Failure to fund CHIP could soon trigger warning to Virginia families

By  | 

ROANOKE CO., Va. (WDBJ7) Joanna Spar and her co-workers at Roanoke County's Department of Social Services are bracing for an outpouring of concern, once families enrolled in the FAMIS program receive termination notices.

Cropped Photo: Bjoertvedt / Wikipedia / CC BY-SA 3.0

Thousands of Virginia families that benefit from the federal Children's Health Insurance program will soon be notified their coverage could be in jeopardy.

CHIP has strong bipartisan support in Congress, but so far lawmakers have failed to reauthorize the program, and in Virginia the money runs out at the end of January.

"If the letters went out timely, and folks start receiving those, customers will be very confused," Spar told WDBJ7 Friday afternoon. "And we will probably be start getting a lot of phone calls, a lot of visits to the front lobby."

In Virginia, more than 65,000 children and pregnant women are enrolled in the program, known as FAMIS.

In the Roanoke Valley, the number is estimated between two and three thousand.

While we still expect Congress to preserve the funding, families are due to receive 60 days notice that the coverage could end.

"And you can imagine how this would produce tremendous anxiety," said U.S. Senator Tim Kaine in a teleconference with Virginia reporters early in November.

He was urging Congress to take action, to prevent the letters from going out.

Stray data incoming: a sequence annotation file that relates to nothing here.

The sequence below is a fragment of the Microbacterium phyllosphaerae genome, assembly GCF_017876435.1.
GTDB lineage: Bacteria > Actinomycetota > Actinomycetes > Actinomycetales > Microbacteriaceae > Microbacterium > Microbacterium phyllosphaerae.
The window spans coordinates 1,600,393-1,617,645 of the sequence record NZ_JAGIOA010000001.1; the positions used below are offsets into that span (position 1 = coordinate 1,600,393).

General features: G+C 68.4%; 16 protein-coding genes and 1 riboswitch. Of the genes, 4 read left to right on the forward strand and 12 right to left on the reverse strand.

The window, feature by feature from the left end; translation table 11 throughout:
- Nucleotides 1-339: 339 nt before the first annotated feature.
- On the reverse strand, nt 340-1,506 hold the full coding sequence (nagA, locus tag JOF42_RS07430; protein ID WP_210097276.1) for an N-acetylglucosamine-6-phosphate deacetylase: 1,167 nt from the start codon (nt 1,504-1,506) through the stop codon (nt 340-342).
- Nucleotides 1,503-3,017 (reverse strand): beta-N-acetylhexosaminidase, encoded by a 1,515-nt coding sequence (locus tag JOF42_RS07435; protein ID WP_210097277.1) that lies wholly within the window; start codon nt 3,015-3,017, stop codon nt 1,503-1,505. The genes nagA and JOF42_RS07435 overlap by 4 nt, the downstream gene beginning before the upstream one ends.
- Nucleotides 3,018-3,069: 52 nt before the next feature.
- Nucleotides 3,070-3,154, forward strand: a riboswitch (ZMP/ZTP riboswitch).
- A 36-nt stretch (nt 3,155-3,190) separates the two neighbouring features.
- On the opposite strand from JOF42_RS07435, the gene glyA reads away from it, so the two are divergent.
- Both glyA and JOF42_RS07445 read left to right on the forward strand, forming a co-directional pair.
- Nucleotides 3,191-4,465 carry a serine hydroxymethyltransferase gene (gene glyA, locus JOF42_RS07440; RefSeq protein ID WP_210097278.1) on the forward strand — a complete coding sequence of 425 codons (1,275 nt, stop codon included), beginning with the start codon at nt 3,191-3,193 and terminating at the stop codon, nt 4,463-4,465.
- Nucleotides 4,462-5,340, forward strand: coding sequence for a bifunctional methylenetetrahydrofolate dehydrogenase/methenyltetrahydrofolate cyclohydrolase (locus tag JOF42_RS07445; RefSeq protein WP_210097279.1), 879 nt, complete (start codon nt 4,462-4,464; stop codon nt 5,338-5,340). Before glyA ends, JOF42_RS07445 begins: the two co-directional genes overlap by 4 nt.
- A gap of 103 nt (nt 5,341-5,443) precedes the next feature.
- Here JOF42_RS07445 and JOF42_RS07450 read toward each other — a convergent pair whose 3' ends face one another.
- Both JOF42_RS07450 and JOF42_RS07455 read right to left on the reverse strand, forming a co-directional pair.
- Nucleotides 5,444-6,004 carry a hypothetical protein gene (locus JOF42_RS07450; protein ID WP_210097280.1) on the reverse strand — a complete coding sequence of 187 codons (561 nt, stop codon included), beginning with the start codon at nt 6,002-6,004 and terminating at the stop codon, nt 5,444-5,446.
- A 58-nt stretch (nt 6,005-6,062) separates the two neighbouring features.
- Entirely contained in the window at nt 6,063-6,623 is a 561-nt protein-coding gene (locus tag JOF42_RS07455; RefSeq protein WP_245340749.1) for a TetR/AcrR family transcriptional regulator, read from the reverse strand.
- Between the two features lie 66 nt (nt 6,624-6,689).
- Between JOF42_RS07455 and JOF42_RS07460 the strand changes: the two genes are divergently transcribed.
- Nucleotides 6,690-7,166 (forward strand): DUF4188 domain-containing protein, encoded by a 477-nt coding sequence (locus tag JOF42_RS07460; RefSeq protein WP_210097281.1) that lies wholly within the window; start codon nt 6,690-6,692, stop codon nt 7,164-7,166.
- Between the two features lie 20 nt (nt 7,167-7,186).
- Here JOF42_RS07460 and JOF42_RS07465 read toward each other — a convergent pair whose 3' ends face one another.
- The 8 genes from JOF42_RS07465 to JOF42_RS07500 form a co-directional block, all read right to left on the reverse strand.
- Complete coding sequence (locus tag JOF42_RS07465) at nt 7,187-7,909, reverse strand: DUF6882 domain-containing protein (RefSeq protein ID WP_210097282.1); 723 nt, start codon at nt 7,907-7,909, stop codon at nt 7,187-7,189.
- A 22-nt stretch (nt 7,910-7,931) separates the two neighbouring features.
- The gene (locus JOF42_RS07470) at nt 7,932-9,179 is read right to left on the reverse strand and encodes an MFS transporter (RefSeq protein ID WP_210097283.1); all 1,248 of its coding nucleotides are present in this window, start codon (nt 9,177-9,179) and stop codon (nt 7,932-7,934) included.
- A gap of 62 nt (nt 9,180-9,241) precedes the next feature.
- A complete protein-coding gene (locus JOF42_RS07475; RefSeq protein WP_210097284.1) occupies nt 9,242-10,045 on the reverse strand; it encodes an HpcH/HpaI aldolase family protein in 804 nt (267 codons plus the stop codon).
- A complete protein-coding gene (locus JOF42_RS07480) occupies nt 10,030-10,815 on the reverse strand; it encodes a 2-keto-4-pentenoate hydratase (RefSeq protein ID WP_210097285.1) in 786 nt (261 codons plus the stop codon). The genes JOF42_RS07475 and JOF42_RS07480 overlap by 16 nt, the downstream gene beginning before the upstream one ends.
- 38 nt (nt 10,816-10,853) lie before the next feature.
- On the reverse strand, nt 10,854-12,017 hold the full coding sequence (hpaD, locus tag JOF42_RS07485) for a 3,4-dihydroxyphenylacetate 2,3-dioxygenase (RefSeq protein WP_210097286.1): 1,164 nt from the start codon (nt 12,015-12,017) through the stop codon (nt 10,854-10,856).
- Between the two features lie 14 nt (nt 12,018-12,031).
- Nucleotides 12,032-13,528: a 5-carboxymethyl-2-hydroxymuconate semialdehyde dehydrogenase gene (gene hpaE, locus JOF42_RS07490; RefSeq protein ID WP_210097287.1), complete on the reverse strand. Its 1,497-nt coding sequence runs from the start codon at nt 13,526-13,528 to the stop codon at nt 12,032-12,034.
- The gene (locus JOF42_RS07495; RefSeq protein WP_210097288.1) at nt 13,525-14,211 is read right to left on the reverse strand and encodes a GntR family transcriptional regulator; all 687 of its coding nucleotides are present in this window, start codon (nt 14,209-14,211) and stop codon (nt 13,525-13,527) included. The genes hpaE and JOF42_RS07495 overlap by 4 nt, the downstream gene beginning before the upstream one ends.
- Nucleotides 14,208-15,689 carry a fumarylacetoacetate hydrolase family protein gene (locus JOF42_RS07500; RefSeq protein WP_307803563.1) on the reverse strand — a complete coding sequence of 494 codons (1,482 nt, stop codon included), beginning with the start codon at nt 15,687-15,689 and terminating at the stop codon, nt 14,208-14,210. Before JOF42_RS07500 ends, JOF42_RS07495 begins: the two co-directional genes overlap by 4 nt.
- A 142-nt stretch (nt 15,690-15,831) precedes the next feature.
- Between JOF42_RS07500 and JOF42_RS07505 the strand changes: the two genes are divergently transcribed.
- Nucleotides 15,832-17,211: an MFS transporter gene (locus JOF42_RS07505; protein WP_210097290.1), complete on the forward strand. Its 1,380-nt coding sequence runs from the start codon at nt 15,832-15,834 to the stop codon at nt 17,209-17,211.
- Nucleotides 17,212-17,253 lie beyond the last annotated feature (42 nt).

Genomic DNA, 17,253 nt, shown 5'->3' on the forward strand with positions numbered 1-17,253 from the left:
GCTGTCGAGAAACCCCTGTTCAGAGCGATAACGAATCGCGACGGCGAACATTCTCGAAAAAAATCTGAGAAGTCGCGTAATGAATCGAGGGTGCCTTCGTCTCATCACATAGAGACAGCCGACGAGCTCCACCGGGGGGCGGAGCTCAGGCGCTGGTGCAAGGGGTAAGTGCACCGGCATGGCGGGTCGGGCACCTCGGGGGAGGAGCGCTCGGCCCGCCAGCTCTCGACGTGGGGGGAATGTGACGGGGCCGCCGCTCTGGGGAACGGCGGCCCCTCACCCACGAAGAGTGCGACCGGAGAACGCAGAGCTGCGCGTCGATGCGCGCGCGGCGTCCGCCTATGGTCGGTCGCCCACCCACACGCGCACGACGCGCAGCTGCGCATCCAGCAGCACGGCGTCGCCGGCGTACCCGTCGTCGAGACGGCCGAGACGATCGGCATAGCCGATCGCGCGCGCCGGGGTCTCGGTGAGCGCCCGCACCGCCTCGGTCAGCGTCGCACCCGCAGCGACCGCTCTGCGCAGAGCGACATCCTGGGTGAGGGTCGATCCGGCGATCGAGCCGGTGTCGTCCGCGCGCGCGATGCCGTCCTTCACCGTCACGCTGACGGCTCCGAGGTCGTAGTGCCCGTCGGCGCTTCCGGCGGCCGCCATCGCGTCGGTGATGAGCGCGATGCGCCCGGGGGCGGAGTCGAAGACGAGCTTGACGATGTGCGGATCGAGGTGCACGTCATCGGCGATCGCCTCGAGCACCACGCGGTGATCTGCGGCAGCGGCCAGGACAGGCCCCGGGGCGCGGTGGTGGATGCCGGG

"There's been some discussion of don't worry we'll do this at year-end and will make it retroactive back to October 1," Kaine said. "But why needlessly sort of frighten these families with these termination letters... if we think we will get to a solution."

On Friday, several of Virginia's Republican Representatives, including 5th District Congressman Tom Garrett, 6th District Congressman Bob Goodlatte and 9th District Congressman Morgan Griffith issued a letter supporting the program and calling on the Senate to act.

They said, "it's hard to fathom why anyone would play politics with a program that has traditionally received bipartisan support."

Meanwhile, Joanna Spar is encouraging affected families to keep a close eye on the situation.

"Certainly if folks need to call Lynn and speak with their worker we welcome that, and for them to hang in there" Spar said. "The program will at least run through the end of January and hopefully we'll find something out much quicker than that."

Virginia's FAMIS program helps working families that make too much to qualify for Medicaid.

If the program goes away, some could add their children to an Affordable Care Act or employer policy, but that would be expensive.

Congress could take action soon, but it's still unclear when that might happen.